Integrated circuit amplifier 61, operating as a comparator, receives the error voltage on its non-inverting or (+) input and the ramp-shaped waveform D on its inverting or (-) input. The amplitude level of the error voltage, regardless of where it is at any given time, will always fall somewhere within the amplitude range covered by the ramp-shaped pulses. At the beginning of a half cycle of the line voltage when the ramp voltage is just starting to decrease, the voltage at the (-) input of comparator 61 will be greater than (or positive with respect to) the voltage at the comparator's (+) input, resulting in a relatively low level output voltage as shown by waveform E. However, at some point during each half cycle the ramp voltage will drop below the error voltage and comparator 61 will abruptly switch from a low level to a high level output voltage where it will remain until the end of the ramp, whereupon the comparator returns to its low level output voltage. For illustrative purposes, waveform E has been drawn to indicate the operating conditions when the error voltage is of an appropriate magnitude to delay the start of a positive-going pulse until about 50° into the 180° half cycle. The signal of wavefrom E controls the operation of SCR gate driver 23 which in turn will produce properly timed gate current pulses for firing SCR's 11 and 12 into conduction. The gating pulses will be generated in response to the leading edges of the positive-going pulses of waveform E.
Depending on the setting of speed adjust resistor 58, the timing of the gating pulses on line 22 will automatically be adjusted so that the d-c voltage produced by bridge 10 will have the required magnitude to drive motor 32 at the selected desired speed. If the d-c magnitude tends to increase, for example, from the required level, the error voltage decreases and causes the positive pulses of waveform E to start at a later time during each half cycle, thereby triggering the SCR's into conduction at a greater phase angle to lower the d-c voltage on the d-c bus until the correct amplitude level is re-established. Assuming that a higher motor speed is desired, speed adjust resistor 58 will be adjusted so that the error voltage will increase, thereby advancing the leading edges of the positive pulses of waveform E to increase the conduction intervals of the SCR's sufficiently to bring the d-c bus voltage up to the level necessary to drive motor 32 at the new desired speed.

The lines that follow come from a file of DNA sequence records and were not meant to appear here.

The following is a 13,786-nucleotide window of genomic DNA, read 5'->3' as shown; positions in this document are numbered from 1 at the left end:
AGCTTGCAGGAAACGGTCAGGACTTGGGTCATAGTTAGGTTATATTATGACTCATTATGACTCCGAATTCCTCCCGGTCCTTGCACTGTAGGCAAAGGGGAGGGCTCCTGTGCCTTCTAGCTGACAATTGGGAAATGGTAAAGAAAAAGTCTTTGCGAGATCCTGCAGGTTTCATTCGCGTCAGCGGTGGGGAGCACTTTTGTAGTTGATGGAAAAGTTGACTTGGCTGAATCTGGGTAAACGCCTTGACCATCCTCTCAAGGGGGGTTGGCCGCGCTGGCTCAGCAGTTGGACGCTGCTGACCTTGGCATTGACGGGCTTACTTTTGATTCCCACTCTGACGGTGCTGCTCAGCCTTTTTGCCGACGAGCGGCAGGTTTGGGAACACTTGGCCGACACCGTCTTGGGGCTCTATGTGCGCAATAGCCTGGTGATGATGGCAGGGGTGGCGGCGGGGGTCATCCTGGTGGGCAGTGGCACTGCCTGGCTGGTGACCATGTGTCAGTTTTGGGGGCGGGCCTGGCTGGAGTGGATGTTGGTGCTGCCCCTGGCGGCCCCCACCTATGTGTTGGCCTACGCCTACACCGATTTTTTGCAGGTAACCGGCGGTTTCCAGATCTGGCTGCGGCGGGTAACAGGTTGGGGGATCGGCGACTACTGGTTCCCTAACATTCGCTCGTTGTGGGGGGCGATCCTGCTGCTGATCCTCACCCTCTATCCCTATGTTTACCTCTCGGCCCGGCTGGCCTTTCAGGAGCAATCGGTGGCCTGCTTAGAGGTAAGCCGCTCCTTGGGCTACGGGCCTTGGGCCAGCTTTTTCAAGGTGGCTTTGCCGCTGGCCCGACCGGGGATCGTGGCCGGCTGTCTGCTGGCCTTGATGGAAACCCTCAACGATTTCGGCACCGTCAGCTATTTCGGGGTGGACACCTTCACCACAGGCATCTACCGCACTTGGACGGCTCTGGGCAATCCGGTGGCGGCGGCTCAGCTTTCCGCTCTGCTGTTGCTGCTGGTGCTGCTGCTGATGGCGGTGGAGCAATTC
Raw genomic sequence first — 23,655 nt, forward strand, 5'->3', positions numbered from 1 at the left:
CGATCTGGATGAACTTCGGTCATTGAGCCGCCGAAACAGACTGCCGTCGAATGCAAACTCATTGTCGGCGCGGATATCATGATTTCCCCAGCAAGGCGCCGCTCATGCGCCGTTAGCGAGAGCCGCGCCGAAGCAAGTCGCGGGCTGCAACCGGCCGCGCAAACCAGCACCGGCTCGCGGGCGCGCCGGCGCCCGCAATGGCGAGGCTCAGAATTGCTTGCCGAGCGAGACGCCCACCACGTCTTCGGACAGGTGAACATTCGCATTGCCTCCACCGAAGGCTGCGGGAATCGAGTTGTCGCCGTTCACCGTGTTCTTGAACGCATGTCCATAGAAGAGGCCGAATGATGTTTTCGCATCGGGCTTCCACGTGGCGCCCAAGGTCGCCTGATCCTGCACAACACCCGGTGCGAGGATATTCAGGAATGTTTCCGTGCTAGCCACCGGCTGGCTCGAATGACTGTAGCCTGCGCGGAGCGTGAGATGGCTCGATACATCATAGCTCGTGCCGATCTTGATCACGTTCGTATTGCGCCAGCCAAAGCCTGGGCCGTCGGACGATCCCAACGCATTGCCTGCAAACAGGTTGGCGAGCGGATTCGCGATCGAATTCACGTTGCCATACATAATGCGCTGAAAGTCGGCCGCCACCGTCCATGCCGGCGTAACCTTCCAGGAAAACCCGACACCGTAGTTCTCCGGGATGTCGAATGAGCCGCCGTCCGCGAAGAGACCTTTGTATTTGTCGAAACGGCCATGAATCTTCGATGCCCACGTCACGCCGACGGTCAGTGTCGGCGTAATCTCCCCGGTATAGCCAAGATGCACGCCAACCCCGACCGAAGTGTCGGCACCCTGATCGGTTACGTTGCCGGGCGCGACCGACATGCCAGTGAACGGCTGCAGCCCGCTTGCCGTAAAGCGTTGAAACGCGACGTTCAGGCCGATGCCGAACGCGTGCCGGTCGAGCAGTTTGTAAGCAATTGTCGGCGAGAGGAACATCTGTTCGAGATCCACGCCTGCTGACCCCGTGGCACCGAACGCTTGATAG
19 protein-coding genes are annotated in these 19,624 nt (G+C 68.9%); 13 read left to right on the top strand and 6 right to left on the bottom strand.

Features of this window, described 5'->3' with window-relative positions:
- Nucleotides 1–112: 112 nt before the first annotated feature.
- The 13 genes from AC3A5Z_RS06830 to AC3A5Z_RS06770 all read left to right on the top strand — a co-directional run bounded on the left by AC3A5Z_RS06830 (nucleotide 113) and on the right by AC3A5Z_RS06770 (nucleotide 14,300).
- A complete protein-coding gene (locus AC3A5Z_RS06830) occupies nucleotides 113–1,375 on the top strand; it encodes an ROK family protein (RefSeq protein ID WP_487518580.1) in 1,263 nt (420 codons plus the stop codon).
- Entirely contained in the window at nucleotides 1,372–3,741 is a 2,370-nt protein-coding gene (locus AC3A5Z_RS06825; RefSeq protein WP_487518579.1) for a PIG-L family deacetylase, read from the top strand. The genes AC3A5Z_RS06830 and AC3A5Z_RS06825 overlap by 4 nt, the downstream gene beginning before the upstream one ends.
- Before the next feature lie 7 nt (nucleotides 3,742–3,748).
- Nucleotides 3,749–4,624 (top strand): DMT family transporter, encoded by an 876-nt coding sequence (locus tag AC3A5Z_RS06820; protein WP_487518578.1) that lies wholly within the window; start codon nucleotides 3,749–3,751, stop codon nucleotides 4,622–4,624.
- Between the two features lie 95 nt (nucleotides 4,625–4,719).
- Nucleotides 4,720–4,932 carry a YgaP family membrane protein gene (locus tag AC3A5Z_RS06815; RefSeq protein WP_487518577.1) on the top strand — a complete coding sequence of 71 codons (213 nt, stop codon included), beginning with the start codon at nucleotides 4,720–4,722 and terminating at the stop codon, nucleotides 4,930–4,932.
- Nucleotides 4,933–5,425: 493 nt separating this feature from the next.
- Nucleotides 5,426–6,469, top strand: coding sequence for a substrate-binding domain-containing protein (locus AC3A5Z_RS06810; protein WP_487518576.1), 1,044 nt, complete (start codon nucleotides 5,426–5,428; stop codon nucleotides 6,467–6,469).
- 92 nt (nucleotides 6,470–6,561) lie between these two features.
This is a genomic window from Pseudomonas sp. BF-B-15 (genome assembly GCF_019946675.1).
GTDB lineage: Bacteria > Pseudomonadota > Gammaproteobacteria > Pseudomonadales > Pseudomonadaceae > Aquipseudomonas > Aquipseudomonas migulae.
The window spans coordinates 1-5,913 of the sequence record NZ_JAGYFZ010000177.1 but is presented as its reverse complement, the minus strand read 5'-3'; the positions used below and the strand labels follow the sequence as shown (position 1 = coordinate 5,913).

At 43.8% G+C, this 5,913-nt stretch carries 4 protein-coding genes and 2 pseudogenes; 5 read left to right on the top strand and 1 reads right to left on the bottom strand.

The invention provides, therefore, a novel arrangement for controlling the operation of a d-c power supply so that a desired d-c amplitude will always be maintained regardless of power line voltage fluctuations. A salient feature resides in providing an adaptive d-c reference voltage at the (-) input of comparator 42 to regulate its operation so that the ramp-shaped pulses produced at circuit junction 54 will always have a constant pulse width despite wide variations in the a-c line voltage. In this way, the control system for the d-c power supply is rendered immune to line voltage fluctuations, thereby enhancing its reliability and performance to ensure precise control over the magnitude of the d-c voltage developed by the power supply.
While a particular embodiment of the invention has been shown and described, modifications may be made, and it is intended in the appended claims to cover all such modifications as may fall within the true spirit and scope of the invention.
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|U.S. Classification||363/88, 323/300, 363/37, 318/809|
|International Classification||H02M1/08, H02M7/155, H02M7/162, G05F1/10, H02M7/12|
|Cooperative Classification||H02M7/1623, H02M7/1626|
|European Classification||H02M7/162C, H02M7/162C1|
|Aug 22, 1985||AS||Assignment|
Owner name: DANA CORPORATION 4500 DORR TOLEDO, OH 43697 A CO
Free format text: ASSIGNMENT OF ASSIGNORS INTEREST. EFFECTIVE JUNE 14, 1985;ASSIGNOR:BORG-WARNER CORPORATION A DE CORP;REEL/FRAME:004444/0482
Effective date: 19850820
|Mar 23, 2000||AS||Assignment|
Owner name: BANK OF NOVA SCOTIA, AS ADMINISTRATIVE AGENT, NEW
Free format text: SECURITY INTEREST;ASSIGNOR:WARNER ELECTRIC TECHNOLOGY, INC.;REEL/FRAME:010676/0916
Effective date: 20000229
|May 24, 2000||AS||Assignment|
Owner name: WARNER ELECTRIC TECHNOLOGY, INC., VIRGINIA
Free format text: ASSIGNMENT OF ASSIGNORS INTEREST;ASSIGNOR:DANA CORPORATION;REEL/FRAME:010832/0196
Effective date: 20000229
|Nov 29, 2004||AS||Assignment|
Owner name: PACSCI MOTION CONTROL, INC., MASSACHUSETTS
Free format text: ASSIGNMENT OF ASSIGNORS INTEREST;ASSIGNOR:WARNER ELECTRIC TECHNOLOGY, INC.;REEL/FRAME:015394/0404
Effective date: 20000703